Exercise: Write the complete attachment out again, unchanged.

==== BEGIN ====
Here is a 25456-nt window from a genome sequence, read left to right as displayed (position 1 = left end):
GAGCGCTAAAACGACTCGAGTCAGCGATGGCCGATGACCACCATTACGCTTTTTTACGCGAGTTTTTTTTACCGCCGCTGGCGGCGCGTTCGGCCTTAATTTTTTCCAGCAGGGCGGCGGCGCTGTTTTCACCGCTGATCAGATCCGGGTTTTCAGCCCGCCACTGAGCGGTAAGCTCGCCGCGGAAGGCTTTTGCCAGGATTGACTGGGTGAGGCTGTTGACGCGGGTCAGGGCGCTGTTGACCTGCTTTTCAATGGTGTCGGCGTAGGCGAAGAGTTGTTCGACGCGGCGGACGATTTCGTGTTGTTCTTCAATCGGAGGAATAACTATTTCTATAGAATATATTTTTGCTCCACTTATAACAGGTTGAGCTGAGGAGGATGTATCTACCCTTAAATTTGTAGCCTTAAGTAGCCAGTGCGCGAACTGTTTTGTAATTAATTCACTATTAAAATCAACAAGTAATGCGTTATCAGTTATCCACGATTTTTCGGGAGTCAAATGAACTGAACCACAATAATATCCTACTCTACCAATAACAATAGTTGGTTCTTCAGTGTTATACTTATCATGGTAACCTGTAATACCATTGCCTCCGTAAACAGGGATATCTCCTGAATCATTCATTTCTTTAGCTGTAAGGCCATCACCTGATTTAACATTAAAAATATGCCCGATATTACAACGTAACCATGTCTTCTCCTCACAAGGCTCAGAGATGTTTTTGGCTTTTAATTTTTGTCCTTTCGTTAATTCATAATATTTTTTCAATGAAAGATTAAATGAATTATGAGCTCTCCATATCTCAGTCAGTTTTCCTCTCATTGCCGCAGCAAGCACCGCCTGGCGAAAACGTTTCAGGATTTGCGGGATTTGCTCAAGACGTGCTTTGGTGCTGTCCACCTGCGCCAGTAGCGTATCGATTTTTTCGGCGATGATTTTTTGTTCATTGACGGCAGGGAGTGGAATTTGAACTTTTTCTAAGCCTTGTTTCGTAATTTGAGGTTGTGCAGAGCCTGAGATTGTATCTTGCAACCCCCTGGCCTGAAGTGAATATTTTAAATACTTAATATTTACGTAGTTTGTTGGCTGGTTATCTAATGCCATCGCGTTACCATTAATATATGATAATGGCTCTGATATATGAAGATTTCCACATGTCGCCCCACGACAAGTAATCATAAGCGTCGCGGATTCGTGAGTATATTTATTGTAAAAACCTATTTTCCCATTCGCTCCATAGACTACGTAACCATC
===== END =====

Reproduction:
Here is a 25456-nt window from a genome sequence, read left to right as displayed (position 1 = left end):
GAGCGCTAAAACGACTCGAGTCAGCGATGGCCGATGACCACCATTACGCTTTTTTACGCGAGTTTTTTTTACCGCCGCTGGCGGCGCGTTCGGCCTTAATTTTTTCCAGCAGGGCGGCGGCGCTGTTTTCACCGCTGATCAGATCCGGGTTTTCAGCCCGCCACTGAGCGGTAAGCTCGCCGCGGAAGGCTTTTGCCAGGATTGACTGGGTGAGGCTGTTGACGCGGGTCAGGGCGCTGTTGACCTGCTTTTCAATGGTGTCGGCGTAGGCGAAGAGTTGTTCGACGCGGCGGACGATTTCGTGTTGTTCTTCAATCGGAGGAATAACTATTTCTATAGAATATATTTTTGCTCCACTTATAACAGGTTGAGCTGAGGAGGATGTATCTACCCTTAAATTTGTAGCCTTAAGTAGCCAGTGCGCGAACTGTTTTGTAATTAATTCACTATTAAAATCAACAAGTAATGCGTTATCAGTTATCCACGATTTTTCGGGAGTCAAATGAACTGAACCACAATAATATCCTACTCTACCAATAACAATAGTTGGTTCTTCAGTGTTATACTTATCATGGTAACCTGTAATACCATTGCCTCCGTAAACAGGGATATCTCCTGAATCATTCATTTCTTTAGCTGTAAGGCCATCACCTGATTTAACATTAAAAATATGCCCGATATTACAACGTAACCATGTCTTCTCCTCACAAGGCTCAGAGATGTTTTTGGCTTTTAATTTTTGTCCTTTCGTTAATTCATAATATTTTTTCAATGAAAGATTAAATGAATTATGAGCTCTCCATATCTCAGTCAGTTTTCCTCTCATTGCCGCAGCAAGCACCGCCTGGCGAAAACGTTTCAGGATTTGCGGGATTTGCTCAAGACGTGCTTTGGTGCTGTCCACCTGCGCCAGTAGCGTATCGATTTTTTCGGCGATGATTTTTTGTTCATTGACGGCAGGGAGTGGAATTTGAACTTTTTCTAAGCCTTGTTTCGTAATTTGAGGTTGTGCAGAGCCTGAGATTGTATCTTGCAACCCCCTGGCCTGAAGTGAATATTTTAAATACTTAATATTTACGTAGTTTGTTGGCTGGTTATCTAATGCCATCGCGTTACCATTAATATATGATAATGGCTCTGATATATGAAGATTTCCACATGTCGCCCCACGACAAGTAATCATAAGCGTCGCGGATTCGTGAGTATATTTATTGTAAAAACCTATTTTCCCATTCGCTCCATAGACTACGTAACCATC